I don’t think so. Comparing this with the Soviet past and misinformation campaigns run by the KGB is misleading. Here, from what we know, most of the misinformation campaigns seem to be run by actors that are not security services. That actually makes them unpredictable. The security services in the Soviet Union, and now in Russia, are bureaucracies. They’re slow, they have rules, they are predictable. These actors we’re dealing with now are much more dangerous. They’re much more flexible, much more adaptive to what’s going on, and much more capable.

What about more recently? Is this comparable to any of the allegedly Russian-sponsored cyberattacks against countries in Eastern Europe that we’ve seen?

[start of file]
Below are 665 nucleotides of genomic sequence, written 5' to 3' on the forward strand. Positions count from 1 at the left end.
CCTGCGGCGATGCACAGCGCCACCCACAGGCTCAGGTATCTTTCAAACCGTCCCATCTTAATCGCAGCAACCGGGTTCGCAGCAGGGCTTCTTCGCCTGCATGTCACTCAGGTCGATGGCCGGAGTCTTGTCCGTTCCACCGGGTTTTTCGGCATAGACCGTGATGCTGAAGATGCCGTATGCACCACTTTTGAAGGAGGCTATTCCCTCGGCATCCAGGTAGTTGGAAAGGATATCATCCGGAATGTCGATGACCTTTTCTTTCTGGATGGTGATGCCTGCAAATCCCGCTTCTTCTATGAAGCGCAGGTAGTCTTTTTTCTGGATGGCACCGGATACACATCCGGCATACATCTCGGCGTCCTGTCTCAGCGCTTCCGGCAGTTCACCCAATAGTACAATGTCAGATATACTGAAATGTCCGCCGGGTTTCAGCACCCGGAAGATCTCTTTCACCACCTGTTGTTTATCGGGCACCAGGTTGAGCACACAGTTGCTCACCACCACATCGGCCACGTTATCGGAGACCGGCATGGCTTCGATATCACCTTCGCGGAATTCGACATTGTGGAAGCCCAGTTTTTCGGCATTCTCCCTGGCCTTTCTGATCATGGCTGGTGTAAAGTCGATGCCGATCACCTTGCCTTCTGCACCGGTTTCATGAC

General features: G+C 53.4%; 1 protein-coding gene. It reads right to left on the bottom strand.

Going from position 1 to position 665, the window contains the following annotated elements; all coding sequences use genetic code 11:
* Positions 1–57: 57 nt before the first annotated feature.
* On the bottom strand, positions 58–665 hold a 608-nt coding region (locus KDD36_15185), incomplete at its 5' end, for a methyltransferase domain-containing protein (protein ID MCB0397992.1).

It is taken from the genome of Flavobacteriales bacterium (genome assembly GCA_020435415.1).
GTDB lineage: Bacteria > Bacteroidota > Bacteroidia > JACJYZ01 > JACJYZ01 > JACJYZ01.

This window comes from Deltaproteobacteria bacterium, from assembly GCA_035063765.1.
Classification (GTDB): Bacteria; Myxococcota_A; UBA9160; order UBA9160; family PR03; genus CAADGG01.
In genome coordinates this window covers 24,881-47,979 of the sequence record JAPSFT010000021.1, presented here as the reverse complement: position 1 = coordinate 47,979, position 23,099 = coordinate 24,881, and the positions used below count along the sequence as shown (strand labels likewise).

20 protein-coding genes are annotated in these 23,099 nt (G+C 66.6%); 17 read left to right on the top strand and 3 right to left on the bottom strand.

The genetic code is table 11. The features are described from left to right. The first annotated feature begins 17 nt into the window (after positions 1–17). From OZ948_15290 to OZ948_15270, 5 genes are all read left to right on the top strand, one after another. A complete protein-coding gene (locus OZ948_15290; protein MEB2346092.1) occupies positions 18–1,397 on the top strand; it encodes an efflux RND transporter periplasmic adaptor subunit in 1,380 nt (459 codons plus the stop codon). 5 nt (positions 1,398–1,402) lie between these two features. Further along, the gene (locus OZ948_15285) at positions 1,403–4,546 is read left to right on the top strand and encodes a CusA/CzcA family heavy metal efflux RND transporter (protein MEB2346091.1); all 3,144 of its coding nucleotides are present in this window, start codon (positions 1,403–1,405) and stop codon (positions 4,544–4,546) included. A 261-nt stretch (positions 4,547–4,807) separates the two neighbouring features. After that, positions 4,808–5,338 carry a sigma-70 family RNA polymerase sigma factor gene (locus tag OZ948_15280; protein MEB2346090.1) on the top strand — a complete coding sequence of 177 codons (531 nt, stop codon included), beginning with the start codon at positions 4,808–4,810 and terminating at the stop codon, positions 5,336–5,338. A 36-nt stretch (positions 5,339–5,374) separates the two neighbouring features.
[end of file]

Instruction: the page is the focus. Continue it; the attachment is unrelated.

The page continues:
There have been two stages. From 2007 to 2014, the goal was mostly censorship, shutting down websites—DDOS attacks. After the annexation of Crimea, it got much more sophisticated. It’s no longer about shutting down websites, it’s about getting into the system. For that, you need better skills and completely different actors.

The very first attack of the new kind was in December of last year against the Ukrainian power grid. It was a very well-prepared operation, very professional. That had some similarities to what happened with the DNC.

So U.S. intelligence agencies have suggested that an operation of this scale would have to have been ordered by the highest levels of the Russian government. Do you agree with that assessment?

Yes. It would not be approved at the level of the security services. It would be at the level of the Kremlin. The United States as a target is too sensitive. To conduct operations at this level, not just stealing information, but leaking it to affect the public—that’s something that would be approved at a very high level.